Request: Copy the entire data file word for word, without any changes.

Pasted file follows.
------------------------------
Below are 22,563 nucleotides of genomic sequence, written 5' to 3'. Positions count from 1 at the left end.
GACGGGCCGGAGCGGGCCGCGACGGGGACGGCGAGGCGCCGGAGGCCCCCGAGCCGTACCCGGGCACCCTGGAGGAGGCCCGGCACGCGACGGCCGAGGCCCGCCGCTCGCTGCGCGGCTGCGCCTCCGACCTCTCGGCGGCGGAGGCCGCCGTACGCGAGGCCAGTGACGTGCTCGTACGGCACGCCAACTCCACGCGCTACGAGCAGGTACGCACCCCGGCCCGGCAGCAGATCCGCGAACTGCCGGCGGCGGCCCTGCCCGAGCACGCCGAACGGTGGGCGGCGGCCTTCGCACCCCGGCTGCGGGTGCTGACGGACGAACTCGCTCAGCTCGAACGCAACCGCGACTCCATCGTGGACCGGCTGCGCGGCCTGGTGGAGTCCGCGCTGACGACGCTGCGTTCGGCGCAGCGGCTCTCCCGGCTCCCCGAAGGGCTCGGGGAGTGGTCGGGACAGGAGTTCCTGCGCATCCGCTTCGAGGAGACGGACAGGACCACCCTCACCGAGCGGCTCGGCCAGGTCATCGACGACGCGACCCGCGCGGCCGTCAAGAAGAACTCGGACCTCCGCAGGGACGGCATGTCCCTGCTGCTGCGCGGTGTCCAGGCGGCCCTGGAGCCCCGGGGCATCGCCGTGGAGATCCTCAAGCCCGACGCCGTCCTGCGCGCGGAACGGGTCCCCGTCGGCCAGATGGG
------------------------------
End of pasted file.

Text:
Below are 22,563 nucleotides of genomic sequence, written 5' to 3'. Positions count from 1 at the left end.
GACGGGCCGGAGCGGGCCGCGACGGGGACGGCGAGGCGCCGGAGGCCCCCGAGCCGTACCCGGGCACCCTGGAGGAGGCCCGGCACGCGACGGCCGAGGCCCGCCGCTCGCTGCGCGGCTGCGCCTCCGACCTCTCGGCGGCGGAGGCCGCCGTACGCGAGGCCAGTGACGTGCTCGTACGGCACGCCAACTCCACGCGCTACGAGCAGGTACGCACCCCGGCCCGGCAGCAGATCCGCGAACTGCCGGCGGCGGCCCTGCCCGAGCACGCCGAACGGTGGGCGGCGGCCTTCGCACCCCGGCTGCGGGTGCTGACGGACGAACTCGCTCAGCTCGAACGCAACCGCGACTCCATCGTGGACCGGCTGCGCGGCCTGGTGGAGTCCGCGCTGACGACGCTGCGTTCGGCGCAGCGGCTCTCCCGGCTCCCCGAAGGGCTCGGGGAGTGGTCGGGACAGGAGTTCCTGCGCATCCGCTTCGAGGAGACGGACAGGACCACCCTCACCGAGCGGCTCGGCCAGGTCATCGACGACGCGACCCGCGCGGCCGTCAAGAAGAACTCGGACCTCCGCAGGGACGGCATGTCCCTGCTGCTGCGCGGTGTCCAGGCGGCCCTGGAGCCCCGGGGCATCGCCGTGGAGATCCTCAAGCCCGACGCCGTCCTGCGCGCGGAACGGGTCCCCGTCGGCCAGATGGG